Reaching my goal, I sampled dead wood and needle litter in the high tree grove, finding spiders to be sparse but good: 5 microspider species, plus adult Callobius that unfortunately got away. Young trees in a meadow just outside the grove also had decent spiders (at this point, Laurel caught up after about a 2-hour separation). While she beat mountain hemlock cones, getting nothing, I went back down into the main flower meadow and swept a couple more species, most notably Dendryphantes nigromaculatus. Hiking down, we met someone who knows my volunteer Hannah Dykstra. We were going to collect again just below treeline, when I discovered it was after 7 PM! I did have a flashlight, but on the whole we'd rather not hike down 2 miles of trail in the dark. Nothing completely new on this trip, but 32 species is a fantastic sample for August, and the old records from past decades give me 42 in all from the area.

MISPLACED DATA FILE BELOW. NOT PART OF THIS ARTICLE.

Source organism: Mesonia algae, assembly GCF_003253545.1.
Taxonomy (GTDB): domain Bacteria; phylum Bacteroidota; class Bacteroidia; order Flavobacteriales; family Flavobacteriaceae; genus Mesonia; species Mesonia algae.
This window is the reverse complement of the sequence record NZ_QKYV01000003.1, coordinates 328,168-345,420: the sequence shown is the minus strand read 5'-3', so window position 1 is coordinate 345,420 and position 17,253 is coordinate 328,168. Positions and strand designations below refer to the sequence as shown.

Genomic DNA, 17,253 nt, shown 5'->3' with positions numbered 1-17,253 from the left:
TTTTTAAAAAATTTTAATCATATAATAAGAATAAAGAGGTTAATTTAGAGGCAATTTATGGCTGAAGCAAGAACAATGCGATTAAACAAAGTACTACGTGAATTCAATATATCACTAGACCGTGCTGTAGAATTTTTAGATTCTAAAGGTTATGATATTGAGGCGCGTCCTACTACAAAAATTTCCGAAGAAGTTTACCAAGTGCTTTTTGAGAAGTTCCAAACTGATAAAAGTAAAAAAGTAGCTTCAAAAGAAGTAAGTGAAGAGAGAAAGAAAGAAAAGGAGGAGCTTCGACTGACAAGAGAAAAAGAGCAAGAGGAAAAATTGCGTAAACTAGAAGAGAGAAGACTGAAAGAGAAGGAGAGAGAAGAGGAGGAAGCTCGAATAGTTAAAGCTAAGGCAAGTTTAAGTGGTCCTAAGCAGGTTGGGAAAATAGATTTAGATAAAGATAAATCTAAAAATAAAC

20 X 2015: I should have started fall collecting sooner, but revamping the Spider Myth Website for re-launch kept my nose to the grindstone. Based on forecasts, Laurel and I decided to try an east-slope trip today, over Stevens Pass and back to upper Icicle Creek where hard work got us only 15 species on 30 June. This time we started at an upper site (different grid-area), Blackpine Horse Camp just before the road ends. The road and some areas of ground were wet, but most foliage was thankfully dry. I immediately went hunting for leaf litter to sift. I could see cottonwoods turning beautiful bright yellow through the forest, but reaching them through the vine-maple and other brush was quite a chore, especially with the ground slippery with dew! It took hours to complete my sifting, but it was worth it, getting me 13 species in all, some very interesting.